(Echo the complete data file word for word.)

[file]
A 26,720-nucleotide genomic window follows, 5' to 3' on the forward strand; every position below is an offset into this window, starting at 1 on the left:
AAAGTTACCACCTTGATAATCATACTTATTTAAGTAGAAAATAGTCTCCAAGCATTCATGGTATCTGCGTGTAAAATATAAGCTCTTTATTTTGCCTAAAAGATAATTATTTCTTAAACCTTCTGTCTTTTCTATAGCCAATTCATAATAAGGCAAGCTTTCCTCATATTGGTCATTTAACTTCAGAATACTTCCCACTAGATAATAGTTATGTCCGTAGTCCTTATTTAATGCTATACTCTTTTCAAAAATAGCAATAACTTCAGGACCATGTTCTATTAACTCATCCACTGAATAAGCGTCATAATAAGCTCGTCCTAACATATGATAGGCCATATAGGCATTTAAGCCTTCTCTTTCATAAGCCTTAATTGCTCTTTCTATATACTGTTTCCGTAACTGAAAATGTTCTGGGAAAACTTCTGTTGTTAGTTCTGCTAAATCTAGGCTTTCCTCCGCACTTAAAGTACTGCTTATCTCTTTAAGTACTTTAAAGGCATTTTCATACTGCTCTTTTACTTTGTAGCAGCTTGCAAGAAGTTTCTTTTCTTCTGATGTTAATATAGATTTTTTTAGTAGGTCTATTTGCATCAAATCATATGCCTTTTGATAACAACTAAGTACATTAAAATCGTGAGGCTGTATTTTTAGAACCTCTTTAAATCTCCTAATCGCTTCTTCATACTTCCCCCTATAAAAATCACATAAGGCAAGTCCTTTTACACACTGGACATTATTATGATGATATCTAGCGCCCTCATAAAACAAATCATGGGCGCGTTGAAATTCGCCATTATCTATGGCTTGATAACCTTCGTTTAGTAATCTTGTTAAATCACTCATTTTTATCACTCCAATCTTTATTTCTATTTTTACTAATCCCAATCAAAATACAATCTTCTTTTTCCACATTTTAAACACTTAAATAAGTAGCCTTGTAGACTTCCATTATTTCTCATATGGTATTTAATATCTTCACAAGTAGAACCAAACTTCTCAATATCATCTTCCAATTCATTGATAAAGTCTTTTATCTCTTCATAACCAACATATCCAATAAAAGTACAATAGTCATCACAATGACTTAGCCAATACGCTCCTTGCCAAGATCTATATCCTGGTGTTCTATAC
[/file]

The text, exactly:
A 26,720-nucleotide genomic window follows, 5' to 3' on the forward strand; every position below is an offset into this window, starting at 1 on the left:
AAAGTTACCACCTTGATAATCATACTTATTTAAGTAGAAAATAGTCTCCAAGCATTCATGGTATCTGCGTGTAAAATATAAGCTCTTTATTTTGCCTAAAAGATAATTATTTCTTAAACCTTCTGTCTTTTCTATAGCCAATTCATAATAAGGCAAGCTTTCCTCATATTGGTCATTTAACTTCAGAATACTTCCCACTAGATAATAGTTATGTCCGTAGTCCTTATTTAATGCTATACTCTTTTCAAAAATAGCAATAACTTCAGGACCATGTTCTATTAACTCATCCACTGAATAAGCGTCATAATAAGCTCGTCCTAACATATGATAGGCCATATAGGCATTTAAGCCTTCTCTTTCATAAGCCTTAATTGCTCTTTCTATATACTGTTTCCGTAACTGAAAATGTTCTGGGAAAACTTCTGTTGTTAGTTCTGCTAAATCTAGGCTTTCCTCCGCACTTAAAGTACTGCTTATCTCTTTAAGTACTTTAAAGGCATTTTCATACTGCTCTTTTACTTTGTAGCAGCTTGCAAGAAGTTTCTTTTCTTCTGATGTTAATATAGATTTTTTTAGTAGGTCTATTTGCATCAAATCATATGCCTTTTGATAACAACTAAGTACATTAAAATCGTGAGGCTGTATTTTTAGAACCTCTTTAAATCTCCTAATCGCTTCTTCATACTTCCCCCTATAAAAATCACATAAGGCAAGTCCTTTTACACACTGGACATTATTATGATGATATCTAGCGCCCTCATAAAACAAATCATGGGCGCGTTGAAATTCGCCATTATCTATGGCTTGATAACCTTCGTTTAGTAATCTTGTTAAATCACTCATTTTTATCACTCCAATCTTTATTTCTATTTTTACTAATCCCAATCAAAATACAATCTTCTTTTTCCACATTTTAAACACTTAAATAAGTAGCCTTGTAGACTTCCATTATTTCTCATATGGTATTTAATATCTTCACAAGTAGAACCAAACTTCTCAATATCATCTTCCAATTCATTGATAAAGTCTTTTATCTCTTCATAACCAACATATCCAATAAAAGTACAATAGTCATCACAATGACTTAGCCAATACGCTCCTTGCCAAGATCTATATCCTGGTGTTCTATAC